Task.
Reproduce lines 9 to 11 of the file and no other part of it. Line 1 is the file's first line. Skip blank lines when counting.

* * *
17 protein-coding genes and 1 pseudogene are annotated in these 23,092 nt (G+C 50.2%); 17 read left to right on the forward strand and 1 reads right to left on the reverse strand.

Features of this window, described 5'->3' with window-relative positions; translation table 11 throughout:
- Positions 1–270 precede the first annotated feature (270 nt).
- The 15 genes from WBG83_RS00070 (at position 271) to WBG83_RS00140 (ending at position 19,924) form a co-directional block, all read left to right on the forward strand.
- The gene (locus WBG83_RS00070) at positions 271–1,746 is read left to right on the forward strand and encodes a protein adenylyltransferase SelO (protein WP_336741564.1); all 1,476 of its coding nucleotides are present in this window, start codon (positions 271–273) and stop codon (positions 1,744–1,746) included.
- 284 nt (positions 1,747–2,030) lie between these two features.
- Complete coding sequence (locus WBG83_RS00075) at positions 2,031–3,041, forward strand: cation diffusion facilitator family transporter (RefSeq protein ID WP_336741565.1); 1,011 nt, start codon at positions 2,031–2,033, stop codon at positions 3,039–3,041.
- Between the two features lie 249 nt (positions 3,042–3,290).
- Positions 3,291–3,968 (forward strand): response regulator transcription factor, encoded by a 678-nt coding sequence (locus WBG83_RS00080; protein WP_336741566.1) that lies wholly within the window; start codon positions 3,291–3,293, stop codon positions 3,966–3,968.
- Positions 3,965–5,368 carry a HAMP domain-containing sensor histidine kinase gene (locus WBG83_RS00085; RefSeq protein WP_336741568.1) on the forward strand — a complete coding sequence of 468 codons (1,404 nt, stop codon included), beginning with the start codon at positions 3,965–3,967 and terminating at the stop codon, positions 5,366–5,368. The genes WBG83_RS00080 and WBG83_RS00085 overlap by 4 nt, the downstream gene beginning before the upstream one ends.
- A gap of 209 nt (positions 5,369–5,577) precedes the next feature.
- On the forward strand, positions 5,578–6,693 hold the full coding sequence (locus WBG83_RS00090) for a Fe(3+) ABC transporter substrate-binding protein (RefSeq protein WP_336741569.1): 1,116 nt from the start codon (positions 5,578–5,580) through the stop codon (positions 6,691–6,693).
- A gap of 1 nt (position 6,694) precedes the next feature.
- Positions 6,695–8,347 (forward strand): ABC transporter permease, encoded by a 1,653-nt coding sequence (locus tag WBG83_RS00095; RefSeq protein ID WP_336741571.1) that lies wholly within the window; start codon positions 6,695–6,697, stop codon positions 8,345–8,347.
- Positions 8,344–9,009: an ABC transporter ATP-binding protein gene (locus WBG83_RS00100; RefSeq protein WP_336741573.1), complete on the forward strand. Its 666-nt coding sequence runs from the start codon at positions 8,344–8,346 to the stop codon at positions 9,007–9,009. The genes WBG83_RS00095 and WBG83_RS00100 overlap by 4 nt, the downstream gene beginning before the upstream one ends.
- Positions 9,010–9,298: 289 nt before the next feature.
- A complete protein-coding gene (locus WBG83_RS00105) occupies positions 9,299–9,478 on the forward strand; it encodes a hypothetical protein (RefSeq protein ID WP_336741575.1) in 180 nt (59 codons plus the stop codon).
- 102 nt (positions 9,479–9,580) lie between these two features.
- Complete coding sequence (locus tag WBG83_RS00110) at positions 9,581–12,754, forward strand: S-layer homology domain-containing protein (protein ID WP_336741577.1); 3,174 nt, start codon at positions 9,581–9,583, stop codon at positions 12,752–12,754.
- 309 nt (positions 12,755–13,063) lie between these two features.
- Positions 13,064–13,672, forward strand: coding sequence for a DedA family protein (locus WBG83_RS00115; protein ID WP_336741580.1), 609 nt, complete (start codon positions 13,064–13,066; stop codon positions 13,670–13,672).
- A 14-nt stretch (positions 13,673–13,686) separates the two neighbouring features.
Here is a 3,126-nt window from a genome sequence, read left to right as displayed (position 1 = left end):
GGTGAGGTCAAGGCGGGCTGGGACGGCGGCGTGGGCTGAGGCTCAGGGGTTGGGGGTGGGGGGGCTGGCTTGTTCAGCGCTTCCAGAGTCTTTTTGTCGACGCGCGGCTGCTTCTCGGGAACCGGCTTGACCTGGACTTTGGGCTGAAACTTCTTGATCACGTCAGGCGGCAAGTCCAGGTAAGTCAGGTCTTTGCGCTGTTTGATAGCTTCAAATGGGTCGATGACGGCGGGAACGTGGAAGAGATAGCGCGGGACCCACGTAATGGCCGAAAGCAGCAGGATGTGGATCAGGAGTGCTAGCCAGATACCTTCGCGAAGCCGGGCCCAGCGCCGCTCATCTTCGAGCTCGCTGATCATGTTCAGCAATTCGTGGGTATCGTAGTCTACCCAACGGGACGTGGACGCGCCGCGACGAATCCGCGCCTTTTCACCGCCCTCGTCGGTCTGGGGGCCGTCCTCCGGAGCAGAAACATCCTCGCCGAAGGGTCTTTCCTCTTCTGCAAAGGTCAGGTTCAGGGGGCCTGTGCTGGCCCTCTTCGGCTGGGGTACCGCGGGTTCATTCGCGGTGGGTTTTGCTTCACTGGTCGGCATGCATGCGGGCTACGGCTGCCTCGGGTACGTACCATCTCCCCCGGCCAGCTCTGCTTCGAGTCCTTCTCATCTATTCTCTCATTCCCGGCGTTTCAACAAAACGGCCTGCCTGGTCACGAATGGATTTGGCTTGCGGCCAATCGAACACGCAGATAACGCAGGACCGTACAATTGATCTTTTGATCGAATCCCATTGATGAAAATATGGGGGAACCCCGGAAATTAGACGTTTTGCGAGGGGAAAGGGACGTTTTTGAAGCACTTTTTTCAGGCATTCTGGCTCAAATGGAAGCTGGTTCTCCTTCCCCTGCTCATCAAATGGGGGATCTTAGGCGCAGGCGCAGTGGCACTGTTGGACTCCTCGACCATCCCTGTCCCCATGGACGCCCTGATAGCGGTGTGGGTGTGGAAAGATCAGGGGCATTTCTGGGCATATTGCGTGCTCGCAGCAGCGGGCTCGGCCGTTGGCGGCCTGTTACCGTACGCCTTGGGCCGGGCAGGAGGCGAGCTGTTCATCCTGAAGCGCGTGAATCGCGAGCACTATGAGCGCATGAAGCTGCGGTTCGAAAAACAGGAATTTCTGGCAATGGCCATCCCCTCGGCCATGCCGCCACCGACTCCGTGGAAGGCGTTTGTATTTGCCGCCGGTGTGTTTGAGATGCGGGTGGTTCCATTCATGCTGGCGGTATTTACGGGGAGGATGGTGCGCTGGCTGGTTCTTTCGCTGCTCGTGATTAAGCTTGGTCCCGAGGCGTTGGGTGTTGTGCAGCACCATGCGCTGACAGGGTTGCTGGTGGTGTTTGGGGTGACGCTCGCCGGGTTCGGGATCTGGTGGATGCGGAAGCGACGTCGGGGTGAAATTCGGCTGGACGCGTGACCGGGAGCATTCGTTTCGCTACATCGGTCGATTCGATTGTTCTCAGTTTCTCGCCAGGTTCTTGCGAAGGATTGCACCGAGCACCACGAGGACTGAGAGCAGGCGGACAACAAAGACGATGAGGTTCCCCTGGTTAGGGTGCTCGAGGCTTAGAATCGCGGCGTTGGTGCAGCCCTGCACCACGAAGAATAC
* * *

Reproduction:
- Positions 3,291–3,968 (forward strand): response regulator transcription factor, encoded by a 678-nt coding sequence (locus WBG83_RS00080; protein WP_336741566.1) that lies wholly within the window; start codon positions 3,291–3,293, stop codon positions 3,966–3,968.
- Positions 3,965–5,368 carry a HAMP domain-containing sensor histidine kinase gene (locus WBG83_RS00085; RefSeq protein WP_336741568.1) on the forward strand — a complete coding sequence of 468 codons (1,404 nt, stop codon included), beginning with the start codon at positions 3,965–3,967 and terminating at the stop codon, positions 5,366–5,368. The genes WBG83_RS00080 and WBG83_RS00085 overlap by 4 nt, the downstream gene beginning before the upstream one ends.
- A gap of 209 nt (positions 5,369–5,577) precedes the next feature.